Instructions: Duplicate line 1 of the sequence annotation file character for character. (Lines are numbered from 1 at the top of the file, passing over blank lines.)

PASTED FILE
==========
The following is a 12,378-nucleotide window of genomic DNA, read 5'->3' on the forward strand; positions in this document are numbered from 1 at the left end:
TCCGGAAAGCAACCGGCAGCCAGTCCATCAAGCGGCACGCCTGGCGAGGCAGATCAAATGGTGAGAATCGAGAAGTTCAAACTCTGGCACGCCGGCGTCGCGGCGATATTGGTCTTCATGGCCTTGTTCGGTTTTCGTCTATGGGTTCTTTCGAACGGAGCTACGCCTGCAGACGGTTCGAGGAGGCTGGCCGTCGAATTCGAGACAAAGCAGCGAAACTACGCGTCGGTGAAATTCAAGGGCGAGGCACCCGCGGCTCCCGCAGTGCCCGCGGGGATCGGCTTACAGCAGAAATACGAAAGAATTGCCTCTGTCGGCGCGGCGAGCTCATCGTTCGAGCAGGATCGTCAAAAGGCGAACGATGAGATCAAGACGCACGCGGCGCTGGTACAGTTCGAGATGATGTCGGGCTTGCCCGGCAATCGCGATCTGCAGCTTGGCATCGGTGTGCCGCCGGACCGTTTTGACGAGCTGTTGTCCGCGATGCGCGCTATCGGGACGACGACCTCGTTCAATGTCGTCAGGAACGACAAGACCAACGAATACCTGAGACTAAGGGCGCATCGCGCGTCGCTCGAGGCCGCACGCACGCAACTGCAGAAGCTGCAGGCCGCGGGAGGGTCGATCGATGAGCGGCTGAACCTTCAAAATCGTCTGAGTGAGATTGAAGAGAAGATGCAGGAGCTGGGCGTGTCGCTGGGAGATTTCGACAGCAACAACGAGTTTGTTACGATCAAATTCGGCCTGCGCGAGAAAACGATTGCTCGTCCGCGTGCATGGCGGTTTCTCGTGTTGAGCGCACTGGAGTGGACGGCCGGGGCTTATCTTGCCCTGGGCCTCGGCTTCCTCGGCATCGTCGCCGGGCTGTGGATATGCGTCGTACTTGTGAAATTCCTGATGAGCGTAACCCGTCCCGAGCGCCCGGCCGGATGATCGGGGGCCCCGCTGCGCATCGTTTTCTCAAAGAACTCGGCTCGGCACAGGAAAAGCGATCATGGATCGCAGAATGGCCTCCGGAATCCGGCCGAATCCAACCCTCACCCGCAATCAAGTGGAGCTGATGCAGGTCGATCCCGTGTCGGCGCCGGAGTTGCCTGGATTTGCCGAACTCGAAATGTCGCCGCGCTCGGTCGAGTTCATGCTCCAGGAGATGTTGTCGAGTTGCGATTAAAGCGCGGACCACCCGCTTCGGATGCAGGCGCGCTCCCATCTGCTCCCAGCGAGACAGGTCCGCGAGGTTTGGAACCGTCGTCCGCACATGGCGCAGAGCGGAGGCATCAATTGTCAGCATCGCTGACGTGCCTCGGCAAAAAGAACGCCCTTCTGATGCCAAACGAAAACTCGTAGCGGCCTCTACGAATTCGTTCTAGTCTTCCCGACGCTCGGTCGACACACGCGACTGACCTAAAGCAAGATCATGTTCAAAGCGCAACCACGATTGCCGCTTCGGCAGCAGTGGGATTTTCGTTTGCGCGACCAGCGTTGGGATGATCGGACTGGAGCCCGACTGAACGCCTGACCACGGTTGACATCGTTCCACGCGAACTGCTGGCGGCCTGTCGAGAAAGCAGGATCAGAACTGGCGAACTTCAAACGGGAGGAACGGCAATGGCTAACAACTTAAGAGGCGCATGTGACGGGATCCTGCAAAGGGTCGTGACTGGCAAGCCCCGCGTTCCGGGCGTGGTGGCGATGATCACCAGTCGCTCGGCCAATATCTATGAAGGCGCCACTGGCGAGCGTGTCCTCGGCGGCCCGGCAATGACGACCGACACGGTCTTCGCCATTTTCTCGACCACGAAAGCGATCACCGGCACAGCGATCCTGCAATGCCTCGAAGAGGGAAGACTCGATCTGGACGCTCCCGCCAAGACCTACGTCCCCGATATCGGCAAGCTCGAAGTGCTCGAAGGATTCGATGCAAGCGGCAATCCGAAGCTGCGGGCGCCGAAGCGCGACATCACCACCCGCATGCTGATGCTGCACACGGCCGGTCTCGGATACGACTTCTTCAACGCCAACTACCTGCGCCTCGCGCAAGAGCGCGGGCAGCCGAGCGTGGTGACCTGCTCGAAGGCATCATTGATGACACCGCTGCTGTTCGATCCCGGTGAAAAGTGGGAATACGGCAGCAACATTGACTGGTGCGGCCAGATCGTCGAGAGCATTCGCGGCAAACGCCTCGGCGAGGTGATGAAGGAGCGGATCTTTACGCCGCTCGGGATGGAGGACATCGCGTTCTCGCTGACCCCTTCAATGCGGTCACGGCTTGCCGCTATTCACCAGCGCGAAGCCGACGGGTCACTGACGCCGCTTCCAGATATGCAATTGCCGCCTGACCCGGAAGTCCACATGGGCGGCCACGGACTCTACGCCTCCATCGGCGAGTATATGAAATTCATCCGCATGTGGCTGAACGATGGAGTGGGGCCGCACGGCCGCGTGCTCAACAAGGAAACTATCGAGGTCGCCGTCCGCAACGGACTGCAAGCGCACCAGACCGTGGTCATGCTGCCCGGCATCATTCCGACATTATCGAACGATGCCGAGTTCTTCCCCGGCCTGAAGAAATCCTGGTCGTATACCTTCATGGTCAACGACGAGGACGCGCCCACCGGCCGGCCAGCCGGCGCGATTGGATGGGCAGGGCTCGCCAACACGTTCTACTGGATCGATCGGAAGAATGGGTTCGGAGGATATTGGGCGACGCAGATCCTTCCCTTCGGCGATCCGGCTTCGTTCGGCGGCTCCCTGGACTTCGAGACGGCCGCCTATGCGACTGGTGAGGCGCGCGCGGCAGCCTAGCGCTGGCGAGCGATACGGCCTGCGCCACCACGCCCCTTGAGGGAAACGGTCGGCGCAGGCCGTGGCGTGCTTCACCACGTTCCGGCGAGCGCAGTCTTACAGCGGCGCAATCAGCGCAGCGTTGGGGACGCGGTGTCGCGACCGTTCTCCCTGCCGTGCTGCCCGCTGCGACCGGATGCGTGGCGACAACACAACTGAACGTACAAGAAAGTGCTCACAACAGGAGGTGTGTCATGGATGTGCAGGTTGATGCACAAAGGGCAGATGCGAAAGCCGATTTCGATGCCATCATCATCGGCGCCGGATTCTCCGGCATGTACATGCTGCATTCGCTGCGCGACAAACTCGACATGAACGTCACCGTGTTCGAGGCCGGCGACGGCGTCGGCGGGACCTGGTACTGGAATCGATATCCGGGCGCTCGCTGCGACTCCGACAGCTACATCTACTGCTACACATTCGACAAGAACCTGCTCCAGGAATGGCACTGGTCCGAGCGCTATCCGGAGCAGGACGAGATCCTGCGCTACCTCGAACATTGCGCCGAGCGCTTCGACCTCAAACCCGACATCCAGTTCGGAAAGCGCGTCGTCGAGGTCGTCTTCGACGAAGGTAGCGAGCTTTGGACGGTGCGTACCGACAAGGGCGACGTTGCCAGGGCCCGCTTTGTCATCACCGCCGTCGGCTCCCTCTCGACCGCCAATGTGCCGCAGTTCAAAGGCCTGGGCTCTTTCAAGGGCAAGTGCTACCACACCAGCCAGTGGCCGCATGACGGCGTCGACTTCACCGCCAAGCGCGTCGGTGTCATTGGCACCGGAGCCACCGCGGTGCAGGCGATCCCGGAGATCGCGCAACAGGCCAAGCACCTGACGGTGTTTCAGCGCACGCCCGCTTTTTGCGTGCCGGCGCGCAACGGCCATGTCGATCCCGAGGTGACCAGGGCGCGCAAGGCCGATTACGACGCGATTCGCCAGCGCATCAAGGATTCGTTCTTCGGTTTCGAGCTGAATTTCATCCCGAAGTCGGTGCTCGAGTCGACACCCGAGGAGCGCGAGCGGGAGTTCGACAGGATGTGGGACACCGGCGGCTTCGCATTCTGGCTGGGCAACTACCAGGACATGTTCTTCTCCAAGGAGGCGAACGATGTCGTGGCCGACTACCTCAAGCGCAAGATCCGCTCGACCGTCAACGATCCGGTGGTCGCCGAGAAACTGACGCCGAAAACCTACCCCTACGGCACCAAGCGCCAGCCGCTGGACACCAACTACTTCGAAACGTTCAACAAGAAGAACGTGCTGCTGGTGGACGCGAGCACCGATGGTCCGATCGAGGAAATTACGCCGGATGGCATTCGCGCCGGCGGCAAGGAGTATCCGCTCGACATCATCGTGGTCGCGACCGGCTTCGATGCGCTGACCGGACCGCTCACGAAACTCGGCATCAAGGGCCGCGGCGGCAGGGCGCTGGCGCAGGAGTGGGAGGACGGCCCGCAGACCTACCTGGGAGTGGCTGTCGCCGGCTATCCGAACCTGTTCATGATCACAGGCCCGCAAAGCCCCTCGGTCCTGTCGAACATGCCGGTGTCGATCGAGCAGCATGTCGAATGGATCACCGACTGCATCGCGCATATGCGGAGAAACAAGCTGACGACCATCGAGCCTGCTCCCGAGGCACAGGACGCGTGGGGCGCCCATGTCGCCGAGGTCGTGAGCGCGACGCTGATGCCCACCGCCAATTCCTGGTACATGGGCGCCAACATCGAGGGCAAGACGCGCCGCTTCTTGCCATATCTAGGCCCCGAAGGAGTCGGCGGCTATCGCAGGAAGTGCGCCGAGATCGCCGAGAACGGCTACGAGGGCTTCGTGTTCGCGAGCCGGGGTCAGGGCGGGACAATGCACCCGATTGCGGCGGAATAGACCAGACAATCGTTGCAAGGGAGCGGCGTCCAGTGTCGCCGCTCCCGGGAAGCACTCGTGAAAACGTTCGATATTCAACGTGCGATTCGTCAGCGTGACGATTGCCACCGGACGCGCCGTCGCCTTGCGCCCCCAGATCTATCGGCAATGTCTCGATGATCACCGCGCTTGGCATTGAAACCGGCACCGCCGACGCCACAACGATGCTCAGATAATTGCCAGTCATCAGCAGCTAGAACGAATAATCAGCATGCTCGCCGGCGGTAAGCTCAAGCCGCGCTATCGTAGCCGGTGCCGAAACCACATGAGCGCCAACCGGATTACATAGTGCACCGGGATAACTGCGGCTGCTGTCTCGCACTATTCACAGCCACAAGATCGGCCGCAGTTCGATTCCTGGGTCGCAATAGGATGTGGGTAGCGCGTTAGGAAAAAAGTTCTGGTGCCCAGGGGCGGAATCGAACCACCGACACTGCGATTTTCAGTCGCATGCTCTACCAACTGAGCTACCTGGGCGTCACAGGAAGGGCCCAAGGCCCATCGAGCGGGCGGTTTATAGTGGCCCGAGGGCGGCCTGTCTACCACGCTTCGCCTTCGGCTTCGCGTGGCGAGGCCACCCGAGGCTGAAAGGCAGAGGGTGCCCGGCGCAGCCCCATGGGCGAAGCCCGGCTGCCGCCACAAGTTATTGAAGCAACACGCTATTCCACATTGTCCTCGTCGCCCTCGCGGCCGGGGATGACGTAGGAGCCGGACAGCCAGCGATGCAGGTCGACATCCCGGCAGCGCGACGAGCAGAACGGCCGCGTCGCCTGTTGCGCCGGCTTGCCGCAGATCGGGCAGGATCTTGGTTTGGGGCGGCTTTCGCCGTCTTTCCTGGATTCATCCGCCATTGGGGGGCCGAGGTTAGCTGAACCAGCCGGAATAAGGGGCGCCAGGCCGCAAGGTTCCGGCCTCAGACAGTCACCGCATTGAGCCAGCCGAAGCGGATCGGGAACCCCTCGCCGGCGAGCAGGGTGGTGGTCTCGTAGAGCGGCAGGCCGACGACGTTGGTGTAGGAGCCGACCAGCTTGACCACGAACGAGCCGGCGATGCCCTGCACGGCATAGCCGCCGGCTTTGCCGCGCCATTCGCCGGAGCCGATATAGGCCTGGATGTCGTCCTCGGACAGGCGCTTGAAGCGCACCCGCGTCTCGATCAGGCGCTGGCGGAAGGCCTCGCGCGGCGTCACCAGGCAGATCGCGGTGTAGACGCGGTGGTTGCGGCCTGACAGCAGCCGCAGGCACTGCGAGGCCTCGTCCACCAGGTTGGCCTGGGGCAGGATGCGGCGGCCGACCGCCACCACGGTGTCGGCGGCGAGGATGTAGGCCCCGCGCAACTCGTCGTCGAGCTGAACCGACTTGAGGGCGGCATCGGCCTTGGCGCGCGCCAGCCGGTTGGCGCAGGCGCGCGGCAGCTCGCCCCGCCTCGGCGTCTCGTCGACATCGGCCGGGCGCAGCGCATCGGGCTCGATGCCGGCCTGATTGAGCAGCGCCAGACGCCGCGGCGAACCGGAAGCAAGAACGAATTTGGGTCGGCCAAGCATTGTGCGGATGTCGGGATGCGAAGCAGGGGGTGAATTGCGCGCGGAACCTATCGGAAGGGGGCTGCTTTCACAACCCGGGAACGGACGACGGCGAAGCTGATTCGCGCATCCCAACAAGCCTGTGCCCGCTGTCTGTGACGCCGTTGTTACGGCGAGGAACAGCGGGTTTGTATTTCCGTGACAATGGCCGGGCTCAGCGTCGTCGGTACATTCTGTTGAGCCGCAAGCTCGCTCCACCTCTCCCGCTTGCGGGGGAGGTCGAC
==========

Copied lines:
The following is a 12,378-nucleotide window of genomic DNA, read 5'->3' on the forward strand; positions in this document are numbered from 1 at the left end: